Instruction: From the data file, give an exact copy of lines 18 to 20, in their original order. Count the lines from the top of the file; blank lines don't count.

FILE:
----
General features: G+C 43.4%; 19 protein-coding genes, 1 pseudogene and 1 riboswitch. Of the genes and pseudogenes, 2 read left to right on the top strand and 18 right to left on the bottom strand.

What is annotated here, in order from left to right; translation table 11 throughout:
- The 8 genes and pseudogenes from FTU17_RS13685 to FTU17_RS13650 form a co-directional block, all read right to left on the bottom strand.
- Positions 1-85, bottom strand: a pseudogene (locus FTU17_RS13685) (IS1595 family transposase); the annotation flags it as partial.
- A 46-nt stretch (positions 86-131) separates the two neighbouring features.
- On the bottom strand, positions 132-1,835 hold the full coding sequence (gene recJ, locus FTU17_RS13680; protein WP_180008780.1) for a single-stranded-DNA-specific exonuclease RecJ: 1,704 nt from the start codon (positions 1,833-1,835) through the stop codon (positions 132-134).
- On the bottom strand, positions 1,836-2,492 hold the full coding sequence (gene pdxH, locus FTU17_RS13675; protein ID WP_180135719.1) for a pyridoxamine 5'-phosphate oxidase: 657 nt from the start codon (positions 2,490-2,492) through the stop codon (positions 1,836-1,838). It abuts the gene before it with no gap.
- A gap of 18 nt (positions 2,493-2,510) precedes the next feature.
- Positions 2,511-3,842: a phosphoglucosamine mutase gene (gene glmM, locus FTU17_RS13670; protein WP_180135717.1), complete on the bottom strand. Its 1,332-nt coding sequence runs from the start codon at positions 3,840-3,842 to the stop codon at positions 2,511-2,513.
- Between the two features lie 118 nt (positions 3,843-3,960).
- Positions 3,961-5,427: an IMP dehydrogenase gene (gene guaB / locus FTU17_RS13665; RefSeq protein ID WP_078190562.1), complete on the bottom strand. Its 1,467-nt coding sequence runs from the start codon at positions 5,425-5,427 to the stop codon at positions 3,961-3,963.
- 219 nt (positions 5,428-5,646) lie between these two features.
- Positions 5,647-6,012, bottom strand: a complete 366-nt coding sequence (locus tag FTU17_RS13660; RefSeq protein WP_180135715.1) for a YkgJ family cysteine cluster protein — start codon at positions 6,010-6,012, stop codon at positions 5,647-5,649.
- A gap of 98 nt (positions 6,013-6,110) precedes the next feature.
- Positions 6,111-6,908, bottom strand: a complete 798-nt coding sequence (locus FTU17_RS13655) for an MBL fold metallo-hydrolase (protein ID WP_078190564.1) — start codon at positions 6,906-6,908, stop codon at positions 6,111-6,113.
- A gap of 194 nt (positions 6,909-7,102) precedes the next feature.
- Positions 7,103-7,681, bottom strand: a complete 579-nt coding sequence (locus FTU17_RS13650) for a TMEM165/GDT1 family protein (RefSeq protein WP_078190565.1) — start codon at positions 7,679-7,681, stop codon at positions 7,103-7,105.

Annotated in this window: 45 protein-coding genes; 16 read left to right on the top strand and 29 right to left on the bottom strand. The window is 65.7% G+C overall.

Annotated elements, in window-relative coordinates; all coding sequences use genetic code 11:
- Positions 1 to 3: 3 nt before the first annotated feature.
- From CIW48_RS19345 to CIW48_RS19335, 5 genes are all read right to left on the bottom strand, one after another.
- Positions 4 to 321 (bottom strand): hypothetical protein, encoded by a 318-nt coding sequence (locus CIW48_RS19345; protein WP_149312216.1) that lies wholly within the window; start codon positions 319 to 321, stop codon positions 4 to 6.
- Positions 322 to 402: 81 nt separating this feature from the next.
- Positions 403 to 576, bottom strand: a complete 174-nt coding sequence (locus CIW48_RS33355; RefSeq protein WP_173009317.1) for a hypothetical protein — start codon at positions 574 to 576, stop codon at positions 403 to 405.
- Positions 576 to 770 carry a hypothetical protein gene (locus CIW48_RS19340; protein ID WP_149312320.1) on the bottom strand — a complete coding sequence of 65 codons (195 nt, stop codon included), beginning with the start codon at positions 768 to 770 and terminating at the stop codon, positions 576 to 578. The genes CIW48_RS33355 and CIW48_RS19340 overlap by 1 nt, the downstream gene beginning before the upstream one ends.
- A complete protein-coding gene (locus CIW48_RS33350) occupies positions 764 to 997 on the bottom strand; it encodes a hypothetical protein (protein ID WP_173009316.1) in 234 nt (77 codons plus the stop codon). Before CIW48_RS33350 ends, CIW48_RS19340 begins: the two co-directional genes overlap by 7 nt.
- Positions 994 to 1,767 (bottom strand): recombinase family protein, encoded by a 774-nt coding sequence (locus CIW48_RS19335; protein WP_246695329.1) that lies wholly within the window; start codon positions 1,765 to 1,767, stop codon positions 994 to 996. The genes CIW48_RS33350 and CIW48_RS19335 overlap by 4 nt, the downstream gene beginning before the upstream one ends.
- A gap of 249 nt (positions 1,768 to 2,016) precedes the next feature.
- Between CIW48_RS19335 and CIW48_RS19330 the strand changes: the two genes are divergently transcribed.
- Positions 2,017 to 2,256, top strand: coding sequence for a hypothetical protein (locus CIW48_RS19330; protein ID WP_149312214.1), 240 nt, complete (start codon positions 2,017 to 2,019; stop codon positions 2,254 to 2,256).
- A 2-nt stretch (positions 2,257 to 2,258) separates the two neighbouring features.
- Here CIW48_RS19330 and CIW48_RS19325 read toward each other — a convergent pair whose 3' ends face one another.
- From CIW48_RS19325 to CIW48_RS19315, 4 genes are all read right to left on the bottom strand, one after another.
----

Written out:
Annotated in this window: 45 protein-coding genes; 16 read left to right on the top strand and 29 right to left on the bottom strand. The window is 65.7% G+C overall.

Annotated elements, in window-relative coordinates; all coding sequences use genetic code 11:
- Positions 1 to 3: 3 nt before the first annotated feature.